TAKING THE LEAD ON BLOCKCHAIN: As the technology behind Bitcoin finds new uses, internal auditors must assess how the risks may impact the organization

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Author: Jamie Hoelscher
Date: Feb. 2018
From: Internal Auditor(Vol. 75, Issue 1)
Publisher: Institute of Internal Auditors, Inc.
Document Type: Article
Length: 1,070 words
Lexile Measure: 1410L

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Internal auditors are no strangers to change, and change continues to transform even the most traditional of processes. The latest revolutionary innovation is blockchain. Initially the technology underlying digital currencies such as Bitcoin, blockchain is beginning to change processes across many industries.

Like all new technologies, blockchain may produce innumerable new risks. Yet ultimately, it has the potential to help manage and mitigate many traditional audit risks. Internal auditors need to understand how blockchain may change business processes, determine the risks to the organization, and revisit audit processes and procedures to leverage the technology in their work.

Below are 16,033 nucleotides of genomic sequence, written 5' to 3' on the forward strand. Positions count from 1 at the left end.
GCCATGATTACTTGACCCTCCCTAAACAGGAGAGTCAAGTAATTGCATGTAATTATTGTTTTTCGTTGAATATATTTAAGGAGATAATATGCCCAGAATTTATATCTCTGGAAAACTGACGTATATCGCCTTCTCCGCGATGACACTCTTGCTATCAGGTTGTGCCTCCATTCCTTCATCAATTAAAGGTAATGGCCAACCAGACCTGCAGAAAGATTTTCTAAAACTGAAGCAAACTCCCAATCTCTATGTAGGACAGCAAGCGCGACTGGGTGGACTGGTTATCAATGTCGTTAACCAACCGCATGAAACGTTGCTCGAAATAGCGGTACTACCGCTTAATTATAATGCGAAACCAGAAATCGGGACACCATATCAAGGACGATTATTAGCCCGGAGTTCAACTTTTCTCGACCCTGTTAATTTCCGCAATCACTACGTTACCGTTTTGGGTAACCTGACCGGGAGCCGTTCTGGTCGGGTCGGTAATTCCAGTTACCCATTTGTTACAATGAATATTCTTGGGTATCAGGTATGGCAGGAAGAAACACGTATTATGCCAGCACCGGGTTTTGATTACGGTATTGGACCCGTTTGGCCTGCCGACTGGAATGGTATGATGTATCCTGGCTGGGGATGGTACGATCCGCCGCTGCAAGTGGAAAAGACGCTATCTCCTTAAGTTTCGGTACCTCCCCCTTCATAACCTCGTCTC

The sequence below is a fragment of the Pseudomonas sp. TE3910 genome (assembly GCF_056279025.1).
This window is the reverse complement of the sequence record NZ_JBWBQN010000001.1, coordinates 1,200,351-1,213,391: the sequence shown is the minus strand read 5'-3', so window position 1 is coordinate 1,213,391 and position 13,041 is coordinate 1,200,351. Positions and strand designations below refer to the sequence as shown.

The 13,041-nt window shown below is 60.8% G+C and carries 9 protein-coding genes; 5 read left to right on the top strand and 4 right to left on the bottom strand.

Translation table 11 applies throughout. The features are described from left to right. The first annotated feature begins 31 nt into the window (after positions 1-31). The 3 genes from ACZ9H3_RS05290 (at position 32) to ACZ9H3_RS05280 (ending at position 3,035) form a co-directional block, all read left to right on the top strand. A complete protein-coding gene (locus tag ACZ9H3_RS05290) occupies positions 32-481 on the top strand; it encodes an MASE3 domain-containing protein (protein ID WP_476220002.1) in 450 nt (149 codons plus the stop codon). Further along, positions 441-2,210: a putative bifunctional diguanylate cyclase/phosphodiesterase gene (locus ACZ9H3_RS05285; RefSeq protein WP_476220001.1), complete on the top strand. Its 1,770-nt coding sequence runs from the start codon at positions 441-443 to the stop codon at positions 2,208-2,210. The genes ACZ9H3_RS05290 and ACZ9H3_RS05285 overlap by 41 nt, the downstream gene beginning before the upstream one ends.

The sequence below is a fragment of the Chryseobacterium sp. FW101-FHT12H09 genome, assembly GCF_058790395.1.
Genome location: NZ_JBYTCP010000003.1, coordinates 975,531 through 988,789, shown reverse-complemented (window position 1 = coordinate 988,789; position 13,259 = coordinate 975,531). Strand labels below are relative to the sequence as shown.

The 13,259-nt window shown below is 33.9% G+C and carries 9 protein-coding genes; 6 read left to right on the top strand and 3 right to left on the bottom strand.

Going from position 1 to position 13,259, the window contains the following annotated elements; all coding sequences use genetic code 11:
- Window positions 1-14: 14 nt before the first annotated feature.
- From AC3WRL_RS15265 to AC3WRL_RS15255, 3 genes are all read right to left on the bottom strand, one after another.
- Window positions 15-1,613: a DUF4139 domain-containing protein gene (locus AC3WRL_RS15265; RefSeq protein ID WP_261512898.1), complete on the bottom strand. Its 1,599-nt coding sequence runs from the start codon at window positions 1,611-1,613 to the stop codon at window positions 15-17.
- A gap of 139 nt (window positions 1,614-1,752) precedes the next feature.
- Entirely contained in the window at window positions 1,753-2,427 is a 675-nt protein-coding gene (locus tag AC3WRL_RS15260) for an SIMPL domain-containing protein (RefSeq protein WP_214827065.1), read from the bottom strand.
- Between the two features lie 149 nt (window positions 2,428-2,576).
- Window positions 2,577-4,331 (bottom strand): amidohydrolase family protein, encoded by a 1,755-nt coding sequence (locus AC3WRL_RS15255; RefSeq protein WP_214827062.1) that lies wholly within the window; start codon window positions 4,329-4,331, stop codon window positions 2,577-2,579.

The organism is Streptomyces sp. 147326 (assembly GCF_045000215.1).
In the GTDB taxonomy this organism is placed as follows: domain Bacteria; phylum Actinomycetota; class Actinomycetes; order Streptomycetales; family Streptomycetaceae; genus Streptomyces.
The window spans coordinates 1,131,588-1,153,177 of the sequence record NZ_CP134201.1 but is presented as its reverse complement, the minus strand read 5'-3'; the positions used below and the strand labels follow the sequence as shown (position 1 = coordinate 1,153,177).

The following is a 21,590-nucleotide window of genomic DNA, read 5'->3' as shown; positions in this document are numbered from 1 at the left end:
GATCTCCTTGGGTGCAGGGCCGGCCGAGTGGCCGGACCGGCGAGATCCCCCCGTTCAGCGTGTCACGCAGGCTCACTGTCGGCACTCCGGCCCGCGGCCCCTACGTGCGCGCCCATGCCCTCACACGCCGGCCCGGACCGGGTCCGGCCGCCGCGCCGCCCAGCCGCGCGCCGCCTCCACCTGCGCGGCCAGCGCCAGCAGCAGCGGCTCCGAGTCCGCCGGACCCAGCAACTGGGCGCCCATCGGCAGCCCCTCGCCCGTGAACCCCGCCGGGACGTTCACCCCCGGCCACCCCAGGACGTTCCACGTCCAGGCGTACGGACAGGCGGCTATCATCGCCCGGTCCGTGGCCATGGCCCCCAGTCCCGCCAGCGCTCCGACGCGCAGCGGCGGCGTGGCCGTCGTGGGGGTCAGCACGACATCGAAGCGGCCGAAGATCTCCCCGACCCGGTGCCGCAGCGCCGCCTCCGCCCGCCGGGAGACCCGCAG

How It Works

A blockchain is effectively a type of decentralized database known as a distributed ledger. Unlike traditional databases, blockchains have no sole administrator. As each transaction is recorded, it is time-stamped in real time onto the "block." Each block is linked to the previous block, and each user has a copy of that block on his or her own device. That process effectively creates an audit trail.

Blockchain is most notably used for transactions involving the buying or selling of digital currencies. Although the electronic encrypted audit trail is one by-product of the underlying technology of interest to interna] auditors, another interesting side effect of the process is an accounting methodology called triple-entry accounting. Modern financial accounting is based on double-entry bookkeeping dating back to the 1400s. With triple-entry accounting, all entries for a given transaction are made to the block-chain to verify and document receipt of the transaction. Thus, triple-entry accounting blends traditional double-entry accounting with third-party validation. As such, this methodology potentially could vastly alter traditional...

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